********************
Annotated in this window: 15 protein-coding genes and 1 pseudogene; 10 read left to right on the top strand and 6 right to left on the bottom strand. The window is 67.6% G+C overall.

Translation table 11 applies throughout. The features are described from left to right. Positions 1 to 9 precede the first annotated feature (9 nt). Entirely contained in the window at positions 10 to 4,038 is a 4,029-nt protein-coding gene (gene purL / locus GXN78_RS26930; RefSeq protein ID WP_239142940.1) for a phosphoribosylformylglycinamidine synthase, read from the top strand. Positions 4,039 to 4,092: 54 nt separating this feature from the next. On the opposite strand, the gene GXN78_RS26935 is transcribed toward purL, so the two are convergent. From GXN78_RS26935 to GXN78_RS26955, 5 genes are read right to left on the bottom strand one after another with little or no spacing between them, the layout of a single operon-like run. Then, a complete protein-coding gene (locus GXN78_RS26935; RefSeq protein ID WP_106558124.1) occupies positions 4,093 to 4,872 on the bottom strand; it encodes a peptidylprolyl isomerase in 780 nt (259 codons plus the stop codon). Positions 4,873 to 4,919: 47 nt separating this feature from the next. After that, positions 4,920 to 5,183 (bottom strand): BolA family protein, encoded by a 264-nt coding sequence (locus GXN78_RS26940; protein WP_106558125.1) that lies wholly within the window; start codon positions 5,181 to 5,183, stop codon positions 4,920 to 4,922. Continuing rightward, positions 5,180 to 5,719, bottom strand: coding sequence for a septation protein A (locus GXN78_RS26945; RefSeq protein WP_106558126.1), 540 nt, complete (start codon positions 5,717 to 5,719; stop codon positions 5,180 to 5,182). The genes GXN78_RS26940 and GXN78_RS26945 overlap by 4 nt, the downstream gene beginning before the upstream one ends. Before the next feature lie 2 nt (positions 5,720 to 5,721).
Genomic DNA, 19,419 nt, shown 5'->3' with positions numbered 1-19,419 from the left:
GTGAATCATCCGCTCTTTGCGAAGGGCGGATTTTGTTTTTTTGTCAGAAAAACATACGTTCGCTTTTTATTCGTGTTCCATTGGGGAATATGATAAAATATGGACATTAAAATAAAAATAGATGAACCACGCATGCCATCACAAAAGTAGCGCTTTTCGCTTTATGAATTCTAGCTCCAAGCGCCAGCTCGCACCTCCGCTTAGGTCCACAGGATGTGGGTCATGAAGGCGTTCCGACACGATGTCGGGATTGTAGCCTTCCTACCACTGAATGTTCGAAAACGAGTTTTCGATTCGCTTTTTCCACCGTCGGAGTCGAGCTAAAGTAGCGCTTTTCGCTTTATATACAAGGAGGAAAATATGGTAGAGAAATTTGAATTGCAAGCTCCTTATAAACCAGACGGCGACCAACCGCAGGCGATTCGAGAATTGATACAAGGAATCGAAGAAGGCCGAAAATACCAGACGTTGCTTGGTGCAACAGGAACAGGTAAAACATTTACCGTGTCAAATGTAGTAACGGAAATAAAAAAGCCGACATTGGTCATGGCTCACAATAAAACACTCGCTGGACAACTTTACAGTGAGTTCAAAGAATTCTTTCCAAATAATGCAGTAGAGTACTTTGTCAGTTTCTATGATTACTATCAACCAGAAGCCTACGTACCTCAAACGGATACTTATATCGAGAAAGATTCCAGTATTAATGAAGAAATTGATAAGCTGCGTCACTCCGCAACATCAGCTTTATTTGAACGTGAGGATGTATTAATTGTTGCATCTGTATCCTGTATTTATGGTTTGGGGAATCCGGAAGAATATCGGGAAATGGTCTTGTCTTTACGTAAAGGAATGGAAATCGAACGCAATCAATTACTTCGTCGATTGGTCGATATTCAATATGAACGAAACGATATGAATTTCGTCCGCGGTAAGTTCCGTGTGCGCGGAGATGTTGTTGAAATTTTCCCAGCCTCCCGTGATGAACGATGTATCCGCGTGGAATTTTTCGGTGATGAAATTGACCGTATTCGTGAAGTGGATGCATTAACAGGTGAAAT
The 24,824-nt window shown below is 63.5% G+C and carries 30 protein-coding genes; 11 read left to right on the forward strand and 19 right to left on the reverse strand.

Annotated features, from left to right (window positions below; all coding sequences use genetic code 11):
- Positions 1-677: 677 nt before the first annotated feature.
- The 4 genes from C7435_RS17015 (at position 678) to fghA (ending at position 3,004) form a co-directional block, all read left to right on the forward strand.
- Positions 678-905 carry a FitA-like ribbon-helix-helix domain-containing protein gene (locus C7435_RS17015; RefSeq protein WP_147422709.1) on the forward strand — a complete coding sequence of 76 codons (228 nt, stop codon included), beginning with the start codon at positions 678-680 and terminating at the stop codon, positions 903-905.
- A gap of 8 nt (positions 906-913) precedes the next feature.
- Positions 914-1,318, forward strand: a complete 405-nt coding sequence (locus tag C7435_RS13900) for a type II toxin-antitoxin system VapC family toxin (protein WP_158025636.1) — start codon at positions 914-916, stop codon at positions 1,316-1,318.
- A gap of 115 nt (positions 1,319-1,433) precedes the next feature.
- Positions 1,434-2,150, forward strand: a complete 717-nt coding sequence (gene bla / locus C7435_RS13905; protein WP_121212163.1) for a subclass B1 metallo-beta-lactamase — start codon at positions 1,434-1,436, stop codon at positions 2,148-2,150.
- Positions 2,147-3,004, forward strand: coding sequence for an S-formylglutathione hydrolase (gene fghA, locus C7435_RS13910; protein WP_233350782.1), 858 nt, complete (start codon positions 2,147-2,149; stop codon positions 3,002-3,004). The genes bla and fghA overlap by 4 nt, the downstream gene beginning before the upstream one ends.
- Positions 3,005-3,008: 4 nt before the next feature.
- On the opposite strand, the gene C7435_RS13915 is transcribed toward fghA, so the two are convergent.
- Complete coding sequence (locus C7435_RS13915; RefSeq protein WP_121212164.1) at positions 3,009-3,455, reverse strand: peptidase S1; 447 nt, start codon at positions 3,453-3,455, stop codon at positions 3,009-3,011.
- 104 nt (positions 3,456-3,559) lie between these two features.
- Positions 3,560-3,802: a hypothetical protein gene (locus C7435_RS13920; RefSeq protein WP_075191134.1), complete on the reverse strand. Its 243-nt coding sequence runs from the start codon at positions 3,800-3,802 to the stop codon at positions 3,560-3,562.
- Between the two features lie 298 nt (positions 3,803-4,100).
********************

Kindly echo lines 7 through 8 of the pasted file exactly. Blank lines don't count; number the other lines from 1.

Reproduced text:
- Positions 1-677: 677 nt before the first annotated feature.
- The 4 genes from C7435_RS17015 (at position 678) to fghA (ending at position 3,004) form a co-directional block, all read left to right on the forward strand.